Saturday, January 17, 2009

To take the chill off: beef and barley stew

Leemei Tan from My Cooking Hut invited me to do a "guest post" about food and photography with a winter recipe. She has posted both today - hop over and see. What fun to be invited to participate in someone else's blog!

For the post, I developed a recipe for a hearty beef and barley stew. It took several tries to get it the way I wanted it but all of the rejects were delicious so no complaining here! I'm posting the recipe below. See Leemei's blog for the rest of the story.

Hearty winter beef and barley stew
(makes 3-4 servings)

1 – 1¼ pounds chuck roast, chopped into ~1 inch cubes
5 cups cold water
A few springs Italian flat leaf parsley plus chopped parsley to garnish
2 sprigs fresh thyme
1 medium yellow onion, halved
4-5 medium carrots
1 tablespoon Worcestershire sauce
1 tablespoon red wine vinegar
1 cup frozen pearl onions
2-3 smallish waxy potatoes: blue make for a nice color contrast with the other ingredients but any waxy potato will do
2 medium Jerusalem artichokes or parsnips
¼ cup pearled barley
Vegetable oil for cooking
Kosher salt and fresh ground pepper to taste

Season beef generously with salt and pepper on all sides. Heat 1-2 tablespoons oil in a large skillet and brown beef on all sides.

Transfer beef to a 5-6 quart Dutch oven or other heavy-bottomed sauce pan. Add water, thyme sprigs, 1-2 sprigs Italian flat leaf parsley, Worcestershire sauce, vinegar, half of the yellow onion (skin on is fine) and a whole carrot (skin on is fine). Bring to a boil and then reduce heat and simmer, partially covered, for 30-40 minutes. Remove thyme, onion and carrot.

Meanwhile, cut potatoes and Jerusalem artichokes or parsnips into 3/4 inch cubes and peel and chop remaining carrots into 1 each pieces. Re-heat pan used to brown the beef (add a little additional oil if necessary) and cook cut vegetables plus whole pearl onions for several minutes until they begin to brown. Take care not to crowd the pan. If your pan is not big enough, brown in batches.

After beef mixture has cooked 30 minutes per the above, add the barley and browned vegetables plus a generous sprinkling of kosher salt and pepper. Bring temperature back up to a boil, and then reduce to a simmer. Simmer, partially covered for an additional 30-40 minutes. At this point,the sauce will have thickened and the beef will be fork-tender. If sauce is not thick enough for your liking, remove cover, raise temperature and cook a little longer. If too thick, add cold water in ¼ cup increments until consistency is as desired. Adjust seasonings to taste. Serve with a sprinkling of chopped flat leaf parsley.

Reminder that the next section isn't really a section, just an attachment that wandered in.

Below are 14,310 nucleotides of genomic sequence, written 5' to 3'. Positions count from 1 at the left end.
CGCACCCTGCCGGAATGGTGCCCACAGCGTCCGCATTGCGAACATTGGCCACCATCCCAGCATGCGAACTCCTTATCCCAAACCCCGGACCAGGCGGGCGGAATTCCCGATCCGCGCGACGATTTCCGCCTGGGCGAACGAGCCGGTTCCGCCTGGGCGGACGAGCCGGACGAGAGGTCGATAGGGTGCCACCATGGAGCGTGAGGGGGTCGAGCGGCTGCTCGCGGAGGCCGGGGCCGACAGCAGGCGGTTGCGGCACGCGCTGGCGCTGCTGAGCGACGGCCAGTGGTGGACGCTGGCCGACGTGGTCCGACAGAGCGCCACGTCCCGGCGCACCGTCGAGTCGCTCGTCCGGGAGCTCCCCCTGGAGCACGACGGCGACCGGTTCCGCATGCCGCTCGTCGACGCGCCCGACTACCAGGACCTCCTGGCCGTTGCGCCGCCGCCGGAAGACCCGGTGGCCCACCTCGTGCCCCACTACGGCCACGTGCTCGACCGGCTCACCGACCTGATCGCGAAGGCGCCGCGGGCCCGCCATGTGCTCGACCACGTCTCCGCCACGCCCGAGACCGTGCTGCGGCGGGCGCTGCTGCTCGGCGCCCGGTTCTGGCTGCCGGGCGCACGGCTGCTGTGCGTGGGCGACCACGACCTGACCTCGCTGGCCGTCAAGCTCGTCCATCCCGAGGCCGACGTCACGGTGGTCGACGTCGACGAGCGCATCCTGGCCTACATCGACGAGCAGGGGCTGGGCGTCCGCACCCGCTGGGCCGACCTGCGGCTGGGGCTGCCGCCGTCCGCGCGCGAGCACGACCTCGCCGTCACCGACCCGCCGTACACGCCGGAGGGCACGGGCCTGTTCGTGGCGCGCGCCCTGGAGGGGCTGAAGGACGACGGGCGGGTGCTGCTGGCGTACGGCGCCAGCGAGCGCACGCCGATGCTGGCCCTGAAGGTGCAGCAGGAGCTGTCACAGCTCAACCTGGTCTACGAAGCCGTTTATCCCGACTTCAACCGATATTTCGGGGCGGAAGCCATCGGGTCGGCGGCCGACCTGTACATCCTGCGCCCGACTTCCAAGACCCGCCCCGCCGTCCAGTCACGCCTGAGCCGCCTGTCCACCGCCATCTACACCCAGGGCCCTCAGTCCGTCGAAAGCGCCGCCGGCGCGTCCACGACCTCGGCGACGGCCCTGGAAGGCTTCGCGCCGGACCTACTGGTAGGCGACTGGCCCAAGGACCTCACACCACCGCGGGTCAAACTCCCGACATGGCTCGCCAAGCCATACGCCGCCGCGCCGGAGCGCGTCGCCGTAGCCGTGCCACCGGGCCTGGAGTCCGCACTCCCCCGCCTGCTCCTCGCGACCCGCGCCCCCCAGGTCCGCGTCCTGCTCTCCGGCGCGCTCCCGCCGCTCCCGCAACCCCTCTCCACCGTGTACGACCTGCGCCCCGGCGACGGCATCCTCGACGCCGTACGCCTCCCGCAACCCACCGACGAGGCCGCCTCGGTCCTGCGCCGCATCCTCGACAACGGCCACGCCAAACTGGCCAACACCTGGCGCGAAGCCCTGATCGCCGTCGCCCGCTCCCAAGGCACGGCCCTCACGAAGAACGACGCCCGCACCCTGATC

Anonymous said...


Thanks again for being my guest! Your hearty winter beef and barley stew really wins my heart! I love the copperware!

Anonymous said...

That picure looks amazing! Just like a magazine. I really enjoyed your post and the photography tips. I never thought of having a table on casters-I usually just carry around my place setting on a baking sheet-thats a great idea.

Anonymous said...

Great photos!!!

You're photography is improving tremendously!

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All my best,

Anonymous said...

Great idea to add barley. Don't know why I never thought of it. Did you have tomatoes in any of your prior tries and nix them? Just curious. szane

Unknown said...

that looks really comforting, S.

Laura said...

What a stroke of genius...I've only ever thought of beef and barley in the context of a soup, not a stew!

Anonymous said...

Just love a warm stew for these winter months. The photos are just lovely. It's a wonder you make a stew look so good!

Anonymous said...

I can't wait to make this!

Scott at Real Epicurean said...

Saw your post over at MyCookingHut - very useful tips indeed!

Cannelle Et Vanille said...

oh so perfect sabra!

Sabra said...

Thanks for leaving comments here - I was afraid I'd be lonely over here! So glad you enjoyed the post and the photography tips. Barley is great in the soup - it really makes it very filling and helps to thicken the sauce nicely. I did not put tomatoes in because that was not what I was in the mood for but they certainly would go well. I'd add them when you add the other vegetables if you do.

Anonymous said...

Doesn't get much better than that.
I love those little Pearl Onions.

Cool pot too. Is it copper?

Rasa Malaysia said...

Yes, I also adore your photography and your blog. They are always sublime, just like your food. :)

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